Wawa to build 60 locations in Ohio over next decade

Credit: Fred Morton

Credit: Fred Morton

Wawa plans to open around 60 stores in Ohio over the next decade, with more than a dozen locations already in the works throughout the Dayton and Cincinnati regions.

The Pennsylvania-based company — known for its mash up of gas station, convenience store and quick eatery offerings — held a community partnership event Wednesday at the U.S. Air Force Museum to announce the expansion details.

So far, Wawa has around 16 Ohio projects in various steps of the preliminary development process throughout Butler, Clermont, Clinton, Greene, Hamilton, Miami, Montgomery and Warren counties.

Representatives for Wawa said the first store locations in the state are expected to break ground in 2024, with plans to open up to 10 locations in mid-2025, followed by 10 additional stores in 2026, and five stores annually thereafter.

The company will invest $7 million per store and is expected to employ an average of 140 contractors and local partners for each project. The new Ohio locations are expected to bring with them a total of around 2,200 new jobs.

Wawa is one of multiple gas station/convenience store chains announcing plans to expand into the Ohio and Dayton markets. Stores have also been proposed by Sheetz and GetGo, along with the announcement that Ohio’s first-ever Buc-ee’s will open in Huber Heights.

Wawa President Brian Schaller said he believes Ohio offers significant market opportunity and demand to be filled for these types of offerings, adding that he feels Wawa brings its own unique appeal.

“We think we’re different because while the fuel is important, it’s really about what’s inside the four walls,” Schaller said, highlighting that Wawa’s focus on food, atmosphere, and customer service is what sets it apart.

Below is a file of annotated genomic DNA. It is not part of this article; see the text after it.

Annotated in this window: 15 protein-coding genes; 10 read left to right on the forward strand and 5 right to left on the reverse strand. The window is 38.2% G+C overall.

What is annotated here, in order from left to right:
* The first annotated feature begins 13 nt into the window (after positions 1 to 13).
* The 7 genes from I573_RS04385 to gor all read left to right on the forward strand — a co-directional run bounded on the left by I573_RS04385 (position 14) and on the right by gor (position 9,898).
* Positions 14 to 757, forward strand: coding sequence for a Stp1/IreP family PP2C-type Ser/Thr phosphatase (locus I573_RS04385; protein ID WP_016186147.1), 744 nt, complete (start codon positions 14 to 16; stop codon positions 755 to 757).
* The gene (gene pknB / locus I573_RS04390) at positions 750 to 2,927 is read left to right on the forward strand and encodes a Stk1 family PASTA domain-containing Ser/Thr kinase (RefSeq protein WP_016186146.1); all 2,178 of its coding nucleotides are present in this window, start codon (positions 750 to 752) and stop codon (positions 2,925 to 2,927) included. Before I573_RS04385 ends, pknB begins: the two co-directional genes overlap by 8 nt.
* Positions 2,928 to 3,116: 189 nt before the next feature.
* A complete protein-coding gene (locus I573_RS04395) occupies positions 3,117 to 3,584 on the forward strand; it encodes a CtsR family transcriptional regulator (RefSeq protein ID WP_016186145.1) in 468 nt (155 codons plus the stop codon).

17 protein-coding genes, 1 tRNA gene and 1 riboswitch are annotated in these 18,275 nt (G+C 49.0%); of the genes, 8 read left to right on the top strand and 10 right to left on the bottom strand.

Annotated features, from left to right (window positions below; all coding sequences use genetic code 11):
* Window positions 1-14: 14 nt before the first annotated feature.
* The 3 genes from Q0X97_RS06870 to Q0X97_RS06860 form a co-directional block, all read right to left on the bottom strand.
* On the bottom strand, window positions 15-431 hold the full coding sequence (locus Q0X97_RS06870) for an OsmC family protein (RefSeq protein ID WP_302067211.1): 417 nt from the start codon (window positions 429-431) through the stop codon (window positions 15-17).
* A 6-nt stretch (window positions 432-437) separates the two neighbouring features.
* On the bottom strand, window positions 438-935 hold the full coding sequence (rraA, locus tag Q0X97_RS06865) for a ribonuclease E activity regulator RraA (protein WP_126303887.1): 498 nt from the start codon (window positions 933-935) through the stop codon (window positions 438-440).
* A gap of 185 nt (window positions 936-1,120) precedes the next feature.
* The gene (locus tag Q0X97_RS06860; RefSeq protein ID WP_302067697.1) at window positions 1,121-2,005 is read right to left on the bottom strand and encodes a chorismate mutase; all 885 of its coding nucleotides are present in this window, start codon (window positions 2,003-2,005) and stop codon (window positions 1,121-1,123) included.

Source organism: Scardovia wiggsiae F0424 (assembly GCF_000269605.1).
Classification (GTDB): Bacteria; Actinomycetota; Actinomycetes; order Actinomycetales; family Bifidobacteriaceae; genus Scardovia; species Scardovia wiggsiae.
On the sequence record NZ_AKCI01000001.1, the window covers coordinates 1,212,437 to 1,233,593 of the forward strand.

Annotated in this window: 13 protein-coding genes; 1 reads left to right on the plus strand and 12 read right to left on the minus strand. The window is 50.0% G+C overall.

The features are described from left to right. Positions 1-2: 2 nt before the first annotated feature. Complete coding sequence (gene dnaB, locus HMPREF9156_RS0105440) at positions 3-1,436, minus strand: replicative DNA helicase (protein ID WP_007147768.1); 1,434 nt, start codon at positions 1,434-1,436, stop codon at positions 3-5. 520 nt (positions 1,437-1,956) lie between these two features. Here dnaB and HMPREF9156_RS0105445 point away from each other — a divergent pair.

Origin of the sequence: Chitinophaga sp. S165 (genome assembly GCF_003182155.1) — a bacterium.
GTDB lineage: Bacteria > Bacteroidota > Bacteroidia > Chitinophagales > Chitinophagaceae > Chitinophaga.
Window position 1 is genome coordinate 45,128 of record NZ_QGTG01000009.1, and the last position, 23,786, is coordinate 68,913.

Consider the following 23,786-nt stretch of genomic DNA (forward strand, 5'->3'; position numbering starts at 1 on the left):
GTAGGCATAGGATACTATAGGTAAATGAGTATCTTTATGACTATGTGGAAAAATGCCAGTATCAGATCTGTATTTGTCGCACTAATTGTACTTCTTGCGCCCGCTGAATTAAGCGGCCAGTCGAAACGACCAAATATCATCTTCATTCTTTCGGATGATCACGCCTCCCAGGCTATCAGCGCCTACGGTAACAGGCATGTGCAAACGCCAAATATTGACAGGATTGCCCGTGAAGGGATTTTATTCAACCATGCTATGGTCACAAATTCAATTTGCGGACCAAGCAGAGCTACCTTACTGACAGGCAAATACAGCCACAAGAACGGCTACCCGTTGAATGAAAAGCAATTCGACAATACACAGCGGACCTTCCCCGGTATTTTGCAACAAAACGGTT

“We think of ourselves as a neighborhood market that provides amazing food and beverages and even better associates,” said John Poplawski, vice president of real estate for Wawa.

When choosing a new location’s site, Poplawski said the company looks at traffic numbers and population.

“We look at how many cars are at each intersection, how many rooftops are in the community, and how many workers there are in the area,” he said.

The surge in big-name fueling centers and convenience store chains expanding into the region, along with business expansion in other industries — like the new Amazon delivery station that opened earlier this month in Dayton — will mean thousands of new jobs for the region.

Despite this, Wawa’s regional real estate manager Matthias Smith said the company isn’t worried about attracting enough employees to fill its stores.

“There’s a lot of new opportunity coming to Dayton and we’re not the only business growing,” Smith said, noting that the company aims to entice employees with competitive pay and benefits like the Employee Stock Ownership Plan, through which Wawa associates own 39% of the company.

“There will be a lot of people moving to the area and as employers are bringing in more employees, there’s also opportunity for families to bring teenagers in high school who are looking for a job,” Smith said, adding that Wawa looks to offer long-term career opportunities. “It’s expanding the market from an employee standpoint just as much as for those business operators.”

A location proposed for the northwest corner of Old Troy Pike and Chambersburg Road in Huber Heights was given a green light by city council to go forward Monday night.

The company submitted similar plans earlier this summer to build a store in Lebanon, at the Interstate 70 interchange, and in Fairborn, near I-675.

Wawa recently withdrew an application to construct a new location in a busy area of Englewood, though Smith said plans are likely to be resubmitted following completion of additional traffic studies in response to resident and staff concerns.

The Englewood plans included a request to rezone a 1.5-acre site located at 9100 N. Main St. to facilitate construction of a 6,500-square-foot gas station near Miami Valley Hospital North.

The city’s planning commission voted earlier this month not to recommend council approval of the project. The withdrawal came before the project was set to be considered by Englewood City Council on Tuesday.

Englewood Development Director Bill Singer said city staff opposed the prospective project for multiple reasons, including that the city’s traffic engineer advised a development of this size would need access to a traffic light in order to accommodate the estimated average of 430 customer trips in the morning peak hours alone.

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